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 Author Thread: WisestIsSheWhoKnowsSheDoesNotKnow
 audiokaos
Joined: 12/6/2006
Msg: 199 (view)
 
WisestIsSheWhoKnowsSheDoesNotKnow
Posted: 7/16/2007 1:49:41 PM
Bigger numbers are better - ie 96Khz is far better than 44.1Khz & 24 bit is better than 16. Having said that, if your going to mp3, you'll be limited to it's specs (48Khz sample rate, 320bps bitrate) anyhow for the final. Just keep a wav or flac (lossless compression) as a master if you have to continue editing. Uncompressing mp3's, editing & recompressing created horrid artifacts.

ak
 audiokaos
Joined: 12/6/2006
Msg: 198 (view)
 
the HOME RECORDING STUDIO thread
Posted: 7/16/2007 1:42:47 PM
It's that inexpensiveness that is creating crap production. I formally produced music in the late 80's & early 90's, back when analogue was the way & the open reel & razor blade was king. I've done live sound & am starting to get back into that again. (It gets in your blood!) Home studios drove the quality of audio to a new low. Not to say that it can't be done, but people have to educate themselves on how to do it properly. Unballanced audio sounds like hell even when it isn't digital. Good gear costs much more than a home stereo.

Having said this, it's better than people keep the DIY attitude in the time of the net. Soon there will be virtually no money to be made & it will just be the love of the medium that makes people create. With the net as the distributor it gives a "market" that can't be beat.

ak.
 audiokaos
Joined: 12/6/2006
Msg: 72 (view)
 
Is it me, or does radio suck these days?
Posted: 4/4/2007 8:46:50 AM
All radio sucks, apart from The Mars Bar on 94.9 fm (http://therock.fm) every thursday & friday night from 7-12pm EST.


Mind you, it's when I hear songs that I don't know that I like radio...:)

ak
 audiokaos
Joined: 12/6/2006
Msg: 2 (view)
 
Anyone else try recording old records?
Posted: 4/4/2007 8:10:56 AM
Same here- Records rock..:)

Having said that, Bing, Frank & Harry are all out on CD. Even I think that CD sounds better than a hacked record. It's even questionable if the original recordings can take advantage of Vinyl over their CD counterpart. Just download replacements... Most countries allow you to backup music that you own in terms of copyright- it's just that your downloading instead of copying. But read below should you wish to embark on the road of vinyl. For 70's thru the 90's however, vinyl is only surpassed musically by the Reel to Reel...:)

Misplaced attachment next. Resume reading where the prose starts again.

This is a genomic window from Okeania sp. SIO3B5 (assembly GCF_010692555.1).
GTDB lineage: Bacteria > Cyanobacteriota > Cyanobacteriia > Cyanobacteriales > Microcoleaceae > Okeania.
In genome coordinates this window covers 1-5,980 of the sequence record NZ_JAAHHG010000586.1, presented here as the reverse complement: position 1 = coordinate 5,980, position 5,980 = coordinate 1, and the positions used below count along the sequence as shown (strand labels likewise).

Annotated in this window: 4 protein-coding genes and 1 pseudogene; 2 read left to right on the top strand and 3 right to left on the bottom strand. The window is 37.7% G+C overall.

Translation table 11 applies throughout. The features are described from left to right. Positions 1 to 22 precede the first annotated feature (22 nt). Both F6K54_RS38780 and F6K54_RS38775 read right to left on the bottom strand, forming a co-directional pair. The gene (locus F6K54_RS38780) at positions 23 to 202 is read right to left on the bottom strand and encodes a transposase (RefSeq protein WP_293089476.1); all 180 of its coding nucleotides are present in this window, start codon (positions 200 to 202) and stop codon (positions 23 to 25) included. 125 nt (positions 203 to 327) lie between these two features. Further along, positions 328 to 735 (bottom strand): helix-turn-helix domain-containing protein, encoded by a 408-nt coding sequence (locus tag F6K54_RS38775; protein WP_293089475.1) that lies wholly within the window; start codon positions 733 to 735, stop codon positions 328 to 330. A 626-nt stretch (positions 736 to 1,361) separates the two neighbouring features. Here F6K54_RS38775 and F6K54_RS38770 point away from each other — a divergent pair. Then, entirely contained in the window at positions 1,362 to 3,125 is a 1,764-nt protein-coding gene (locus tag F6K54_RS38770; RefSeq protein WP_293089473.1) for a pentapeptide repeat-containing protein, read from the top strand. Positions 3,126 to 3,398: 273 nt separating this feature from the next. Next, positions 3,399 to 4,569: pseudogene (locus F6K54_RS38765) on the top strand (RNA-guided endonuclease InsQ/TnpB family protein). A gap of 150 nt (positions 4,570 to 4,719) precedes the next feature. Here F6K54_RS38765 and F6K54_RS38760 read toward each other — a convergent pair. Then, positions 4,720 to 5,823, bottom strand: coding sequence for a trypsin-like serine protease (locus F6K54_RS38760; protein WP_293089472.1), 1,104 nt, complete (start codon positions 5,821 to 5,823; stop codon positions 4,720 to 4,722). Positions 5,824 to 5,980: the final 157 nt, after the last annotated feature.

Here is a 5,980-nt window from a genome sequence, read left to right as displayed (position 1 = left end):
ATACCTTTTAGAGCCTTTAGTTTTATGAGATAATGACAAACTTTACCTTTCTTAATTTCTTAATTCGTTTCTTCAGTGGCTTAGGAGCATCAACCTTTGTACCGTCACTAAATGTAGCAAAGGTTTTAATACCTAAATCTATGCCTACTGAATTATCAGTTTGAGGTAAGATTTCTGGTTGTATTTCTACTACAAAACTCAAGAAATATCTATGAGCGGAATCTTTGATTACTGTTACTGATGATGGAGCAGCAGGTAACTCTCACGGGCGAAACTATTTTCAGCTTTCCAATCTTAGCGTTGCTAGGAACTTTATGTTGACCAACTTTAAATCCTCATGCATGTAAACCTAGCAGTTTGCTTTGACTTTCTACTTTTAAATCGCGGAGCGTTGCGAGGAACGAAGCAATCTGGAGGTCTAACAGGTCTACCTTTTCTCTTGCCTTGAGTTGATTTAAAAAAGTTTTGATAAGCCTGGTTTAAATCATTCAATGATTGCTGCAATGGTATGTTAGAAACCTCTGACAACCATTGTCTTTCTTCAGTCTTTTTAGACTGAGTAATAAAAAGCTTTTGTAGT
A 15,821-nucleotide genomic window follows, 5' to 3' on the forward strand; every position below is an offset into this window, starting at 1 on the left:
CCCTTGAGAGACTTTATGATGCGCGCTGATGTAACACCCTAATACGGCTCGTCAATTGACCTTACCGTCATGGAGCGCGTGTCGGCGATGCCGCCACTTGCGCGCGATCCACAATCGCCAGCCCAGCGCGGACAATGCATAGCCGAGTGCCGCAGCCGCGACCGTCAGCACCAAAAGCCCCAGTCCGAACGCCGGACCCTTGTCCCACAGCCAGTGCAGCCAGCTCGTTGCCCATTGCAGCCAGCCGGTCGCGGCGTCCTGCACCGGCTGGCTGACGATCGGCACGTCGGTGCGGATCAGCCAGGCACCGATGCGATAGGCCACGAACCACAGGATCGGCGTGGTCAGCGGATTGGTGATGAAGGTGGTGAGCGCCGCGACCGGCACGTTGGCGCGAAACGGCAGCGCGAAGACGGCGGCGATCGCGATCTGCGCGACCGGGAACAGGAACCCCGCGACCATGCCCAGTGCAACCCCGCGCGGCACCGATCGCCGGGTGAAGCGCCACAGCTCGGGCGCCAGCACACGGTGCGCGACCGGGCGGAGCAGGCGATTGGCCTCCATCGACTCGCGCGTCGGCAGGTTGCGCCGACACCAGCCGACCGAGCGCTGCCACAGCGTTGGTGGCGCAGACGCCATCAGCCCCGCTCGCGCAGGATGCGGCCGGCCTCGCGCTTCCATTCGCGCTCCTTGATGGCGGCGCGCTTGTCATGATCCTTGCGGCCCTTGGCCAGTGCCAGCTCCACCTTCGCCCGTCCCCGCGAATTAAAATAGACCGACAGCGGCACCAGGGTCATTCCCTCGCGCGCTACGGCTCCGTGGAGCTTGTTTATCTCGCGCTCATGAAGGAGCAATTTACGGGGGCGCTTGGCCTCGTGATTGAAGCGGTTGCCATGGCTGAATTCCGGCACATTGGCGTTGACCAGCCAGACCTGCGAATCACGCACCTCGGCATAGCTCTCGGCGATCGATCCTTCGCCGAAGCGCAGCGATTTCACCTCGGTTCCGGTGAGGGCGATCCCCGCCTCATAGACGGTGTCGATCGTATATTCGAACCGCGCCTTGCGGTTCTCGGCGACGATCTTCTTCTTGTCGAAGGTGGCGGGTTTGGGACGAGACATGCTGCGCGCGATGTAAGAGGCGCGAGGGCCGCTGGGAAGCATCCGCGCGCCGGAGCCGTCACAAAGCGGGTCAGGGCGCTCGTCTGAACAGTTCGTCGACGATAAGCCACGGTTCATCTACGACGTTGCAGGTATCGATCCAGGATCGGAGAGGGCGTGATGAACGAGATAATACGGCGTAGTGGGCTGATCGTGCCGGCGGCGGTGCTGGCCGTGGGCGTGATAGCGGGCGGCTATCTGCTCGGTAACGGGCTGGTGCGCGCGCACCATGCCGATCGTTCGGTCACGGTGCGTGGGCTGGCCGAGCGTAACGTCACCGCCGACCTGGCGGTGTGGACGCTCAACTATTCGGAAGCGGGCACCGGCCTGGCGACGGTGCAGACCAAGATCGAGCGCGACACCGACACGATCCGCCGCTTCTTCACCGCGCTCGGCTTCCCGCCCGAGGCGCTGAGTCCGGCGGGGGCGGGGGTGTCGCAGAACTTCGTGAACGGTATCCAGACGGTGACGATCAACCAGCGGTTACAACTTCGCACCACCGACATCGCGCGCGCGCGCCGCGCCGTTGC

Anyhow, I've done this professionaly, now just by special request. Here's what you need to do-

If you don't already have one, get a good quality cartridge & turntable. The nicest balance of quality / afordability I find in a cartridge is the Shure V15 type 5 cartridge. It's got the best sound for a cartridge that you'd still be willing to do the following with..:) For turntables, well, it's all personal taste, but it usually coinsides with what you can afford. Generally for something of quality, commercially or on ebay your looking at at least $700 Cdn... Look for Thorens, Linn, Duel, Gerrard etc... This price can be reduced greatly (Sometimes nearing free!) if you hunt around local garage sales, flea markets etc. Many people don't know what their old equipment may be worth...

Itr you haven'tr done so, set up your turntable properly. There's many web pages showing how to do this Try some of these-

http://www.soundfountain.com/amb/ttadjust.html
http://www.vandenhul.com/artpap/turntabl.htm

That is 99% of what makes vinyl sound the best it can.

1: Clean the records with either a commercial record cleaner or one of the home made recipies found on the web, generaly a mix of Isopropal, water & dish detergant. Check the web for the ratios, I don't have them at this point....

2: For the frying bacon sounding vinyl- Play the records wet. Use a soft toothbrush or paintbrush (A new one, or one that you can be certain doesn't contain any impurities) and spread DISTILLED water (VERY important- Tap water may destroy your records due to minerals in it. Distilled water doesn't contain those, so it's safe) Be carefull not to get it on the label as it may damage it if it's excessive. This gets rid of huge amounts of pops.

3: for 78's or 45's what you can do is record them at 33 & then utilize pitch shifting to speed 'em back up. This reduces mechanical noise, as well as enhances lower quality cartridges high frequency info. It just brings it into the audio range that the cartridge is able to do. Skips are also much less likely to happen when dealing with hacked records. Of course if your using audiophile grade equipment, this shouldn't be much of an issue. I'm just assuming most people don't.

4: Use Sony Sound Forge's "Click & Pop remover" filter. Don't use the vinyl restoration as that KILLS the high end. For real bad pops or cracked records, you'll also want to manually edit those pops out- the filter has a tendency to cause a drop out in the sound. The human ear is much more sensitive in that area.

5: Just email me if you have any questions!

ak
 
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